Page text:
This issue of Southern Exposure is devoted to real estate. When I learned this, it brought back so many memories of growing up in a real estate family.

My dad was a broker, and my mom worked with him. When my dad passed away, my older brother took over Chapman Realty, which continues today with the company primarily being an appraisal company.

My younger brother started his own realty company, Buckaneer Realty. An appropriate name since he is named Buck! His wife joined him in the company, and they continue today. Buck’s daughter did not go into the sales end but has her own appraisal company.

So, you might ask, how in the world did I wind up in the broadcasting business?

Truth is, I was collecting bills for my dad one day, and the owner of the local radio station asked me if I had ever thought about working in broadcasting. I had not, but the thought of working for someone else other than my dad was appealing! So, I was out of my dad’s business and into a world that would become my life and my career.

My dad grew up during the Great Depression and was a big believer in owning property. His advice to his children was own some property. His thinking was if you own land you can grow your own food and have a roof over your head. Somehow in this crazy year we’re in, that advice makes really good sense.

In addition to our house in town and his adjoining business, dad, through his real estate dealings, had a lake house and a small farm. The lake house was a true place of joy for our family through the years. We all became good water skiers, enjoyed moonlight cruises on the lake and fishing. We had so much fun at the lake house that I wish we still owned it. The house was sold after the death of my mother. Both brothers had their own properties on the lake, and my sister and I lived too far away to take advantage of the property and keep it updated.

Another property that was not as much fun was my daddy’s farm. His mid-life crisis was to buy a small farm and grow some cattle. I think he had forgotten how much work that was going to be and how time consuming, which took him away from the family. In addition to cattle and some gardening, dad wanted to grow his own hay, and we boys got the opportunity to put the bales away in a barn. If you have never hauled hay, I do not recommend it! It is hot work, and getting straw shafts under your clothing is miserable!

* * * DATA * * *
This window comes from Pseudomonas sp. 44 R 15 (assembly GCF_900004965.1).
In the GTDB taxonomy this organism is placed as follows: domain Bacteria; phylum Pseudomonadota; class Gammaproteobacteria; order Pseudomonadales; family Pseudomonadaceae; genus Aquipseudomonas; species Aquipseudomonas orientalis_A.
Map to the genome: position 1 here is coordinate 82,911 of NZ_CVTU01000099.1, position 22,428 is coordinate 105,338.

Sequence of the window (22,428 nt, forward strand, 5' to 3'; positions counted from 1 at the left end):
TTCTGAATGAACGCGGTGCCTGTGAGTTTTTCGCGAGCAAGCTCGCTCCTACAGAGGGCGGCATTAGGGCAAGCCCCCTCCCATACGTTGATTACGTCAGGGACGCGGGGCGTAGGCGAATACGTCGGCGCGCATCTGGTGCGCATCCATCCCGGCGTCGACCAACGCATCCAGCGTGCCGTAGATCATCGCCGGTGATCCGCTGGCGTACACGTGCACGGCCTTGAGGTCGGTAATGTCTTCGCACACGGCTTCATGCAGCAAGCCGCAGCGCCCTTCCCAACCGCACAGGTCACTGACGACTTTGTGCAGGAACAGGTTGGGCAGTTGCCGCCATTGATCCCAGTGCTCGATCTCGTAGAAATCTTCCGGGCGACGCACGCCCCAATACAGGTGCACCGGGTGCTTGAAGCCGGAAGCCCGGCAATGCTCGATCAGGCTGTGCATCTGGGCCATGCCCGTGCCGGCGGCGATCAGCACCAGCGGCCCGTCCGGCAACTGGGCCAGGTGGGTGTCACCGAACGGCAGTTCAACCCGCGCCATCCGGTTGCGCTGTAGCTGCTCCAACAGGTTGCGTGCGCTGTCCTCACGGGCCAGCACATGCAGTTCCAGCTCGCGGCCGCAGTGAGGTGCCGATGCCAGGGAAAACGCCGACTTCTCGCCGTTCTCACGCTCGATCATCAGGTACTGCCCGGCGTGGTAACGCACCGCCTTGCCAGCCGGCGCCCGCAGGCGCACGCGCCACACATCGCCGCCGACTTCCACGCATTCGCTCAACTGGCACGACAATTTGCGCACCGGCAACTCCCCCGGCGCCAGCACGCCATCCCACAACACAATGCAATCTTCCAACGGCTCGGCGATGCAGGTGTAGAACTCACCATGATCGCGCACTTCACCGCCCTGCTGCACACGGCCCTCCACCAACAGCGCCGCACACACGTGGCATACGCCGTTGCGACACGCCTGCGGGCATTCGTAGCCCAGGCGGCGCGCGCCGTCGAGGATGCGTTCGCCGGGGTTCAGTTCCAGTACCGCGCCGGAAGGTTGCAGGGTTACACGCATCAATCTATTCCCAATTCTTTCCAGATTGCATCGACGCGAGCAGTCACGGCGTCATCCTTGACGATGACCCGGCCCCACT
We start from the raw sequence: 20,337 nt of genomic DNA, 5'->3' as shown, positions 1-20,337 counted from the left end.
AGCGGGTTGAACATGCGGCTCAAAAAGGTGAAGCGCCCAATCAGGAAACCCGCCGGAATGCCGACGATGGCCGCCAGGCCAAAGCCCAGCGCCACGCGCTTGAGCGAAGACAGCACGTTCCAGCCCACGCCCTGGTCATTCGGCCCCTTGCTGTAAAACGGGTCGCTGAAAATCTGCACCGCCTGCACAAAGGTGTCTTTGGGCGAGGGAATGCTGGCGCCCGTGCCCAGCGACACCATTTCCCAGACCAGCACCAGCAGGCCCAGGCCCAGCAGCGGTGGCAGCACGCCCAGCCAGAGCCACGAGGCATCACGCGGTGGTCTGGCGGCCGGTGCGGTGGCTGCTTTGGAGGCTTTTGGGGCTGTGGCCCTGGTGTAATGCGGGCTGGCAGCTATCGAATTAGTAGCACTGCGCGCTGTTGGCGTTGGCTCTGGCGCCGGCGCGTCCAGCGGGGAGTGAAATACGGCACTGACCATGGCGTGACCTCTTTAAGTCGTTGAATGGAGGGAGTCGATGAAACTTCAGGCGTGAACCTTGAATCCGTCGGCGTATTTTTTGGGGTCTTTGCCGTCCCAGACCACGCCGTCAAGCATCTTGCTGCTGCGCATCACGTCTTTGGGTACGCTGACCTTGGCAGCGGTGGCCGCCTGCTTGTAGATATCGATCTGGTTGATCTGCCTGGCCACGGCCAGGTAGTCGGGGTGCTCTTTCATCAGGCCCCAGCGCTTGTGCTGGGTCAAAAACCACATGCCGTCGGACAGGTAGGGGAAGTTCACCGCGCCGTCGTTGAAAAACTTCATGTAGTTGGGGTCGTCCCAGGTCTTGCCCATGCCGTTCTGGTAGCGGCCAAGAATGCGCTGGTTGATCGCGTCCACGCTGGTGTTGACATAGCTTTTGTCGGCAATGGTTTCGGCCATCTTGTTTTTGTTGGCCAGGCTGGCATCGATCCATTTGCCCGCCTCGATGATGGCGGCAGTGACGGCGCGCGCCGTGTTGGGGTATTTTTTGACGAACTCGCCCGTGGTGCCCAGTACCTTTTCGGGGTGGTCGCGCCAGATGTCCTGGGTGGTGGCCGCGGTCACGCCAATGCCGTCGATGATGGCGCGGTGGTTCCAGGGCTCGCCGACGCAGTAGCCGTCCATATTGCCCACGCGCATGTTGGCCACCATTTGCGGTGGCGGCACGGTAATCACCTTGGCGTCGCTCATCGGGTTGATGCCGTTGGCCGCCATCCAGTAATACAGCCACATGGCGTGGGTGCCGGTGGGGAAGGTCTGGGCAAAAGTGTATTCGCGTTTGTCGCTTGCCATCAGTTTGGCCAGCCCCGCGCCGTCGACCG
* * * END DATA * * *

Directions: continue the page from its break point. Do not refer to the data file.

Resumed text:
One evening after coming home from a date, mom was still up and worried about dad, who had not come home from his farm. Dad had a heart condition, and she was concerned something had happened to him. We got in my car and headed for the farm. As we approached the cutoff road from the main highway, mom said, “cut your lights off.” In the distance, we could see tractor headlights. Daddy was still on his tractor cutting hay late into the night.

The only good thing I can say about the farm is we ate really well. Steaks and burgers, plenty of beef. But I was really glad when dad sold that farm! Good for him, and certainly better for me and my younger brother.

Not long after that, my daddy died much too young, but the real estate business continued as I mentioned under my older brother’s leadership along with mom there with him. Mom loved the business, and until her death, she loved advising Angela and me on our home purchases. She would check out houses and tell us what to ask and what to look for in accessories she thought were important. In our current home, mom thought we needed a built-in ironing board. So, she bought one to have installed as our house was being built. Angela is still grateful.

When I retired from broadcasting, I thought about going into real estate. After all, I should have some understanding of the business, and maybe the name recognition could be an asset. But it was not to be. That was probably a good decision for me and for potential home buyers.

Real estate is hard work — don’t let anyone sell it short. You have to be willing to work long hours and be a good negotiator. On the flip side, you meet a lot of nice people and share in their joy of home ownership. So, here’s a “tip of the hat” to all the Realtors! You are appreciated.

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